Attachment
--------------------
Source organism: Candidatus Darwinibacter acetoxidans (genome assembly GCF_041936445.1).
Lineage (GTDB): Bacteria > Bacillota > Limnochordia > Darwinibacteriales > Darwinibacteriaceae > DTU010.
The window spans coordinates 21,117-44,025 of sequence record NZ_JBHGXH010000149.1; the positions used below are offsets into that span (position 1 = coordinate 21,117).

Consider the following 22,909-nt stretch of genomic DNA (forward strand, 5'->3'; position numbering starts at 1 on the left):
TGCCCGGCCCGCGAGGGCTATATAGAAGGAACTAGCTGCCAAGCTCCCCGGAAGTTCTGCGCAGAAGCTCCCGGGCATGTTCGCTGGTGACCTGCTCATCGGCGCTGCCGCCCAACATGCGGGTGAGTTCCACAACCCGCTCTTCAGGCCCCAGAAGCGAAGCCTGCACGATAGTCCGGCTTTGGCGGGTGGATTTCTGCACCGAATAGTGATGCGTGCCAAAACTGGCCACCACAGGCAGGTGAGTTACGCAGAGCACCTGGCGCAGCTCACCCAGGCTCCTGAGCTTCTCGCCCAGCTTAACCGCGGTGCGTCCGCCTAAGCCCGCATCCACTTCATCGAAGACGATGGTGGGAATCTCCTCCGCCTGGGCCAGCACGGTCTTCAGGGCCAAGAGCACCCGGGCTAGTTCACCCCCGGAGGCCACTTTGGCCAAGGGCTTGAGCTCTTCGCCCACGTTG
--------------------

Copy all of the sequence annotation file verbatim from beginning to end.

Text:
Source organism: Candidatus Darwinibacter acetoxidans (genome assembly GCF_041936445.1).
Lineage (GTDB): Bacteria > Bacillota > Limnochordia > Darwinibacteriales > Darwinibacteriaceae > DTU010.
The window spans coordinates 21,117-44,025 of sequence record NZ_JBHGXH010000149.1; the positions used below are offsets into that span (position 1 = coordinate 21,117).

Consider the following 22,909-nt stretch of genomic DNA (forward strand, 5'->3'; position numbering starts at 1 on the left):
TGCCCGGCCCGCGAGGGCTATATAGAAGGAACTAGCTGCCAAGCTCCCCGGAAGTTCTGCGCAGAAGCTCCCGGGCATGTTCGCTGGTGACCTGCTCATCGGCGCTGCCGCCCAACATGCGGGTGAGTTCCACAACCCGCTCTTCAGGCCCCAGAAGCGAAGCCTGCACGATAGTCCGGCTTTGGCGGGTGGATTTCTGCACCGAATAGTGATGCGTGCCAAAACTGGCCACCACAGGCAGGTGAGTTACGCAGAGCACCTGGCGCAGCTCACCCAGGCTCCTGAGCTTCTCGCCCAGCTTAACCGCGGTGCGTCCGCCTAAGCCCGCATCCACTTCATCGAAGACGATGGTGGGAATCTCCTCCGCCTGGGCCAGCACGGTCTTCAGGGCCAAGAGCACCCGGGCTAGTTCACCCCCGGAGGCCACTTTGGCCAAGGGCTTGAGCTCTTCGCCCACGTTG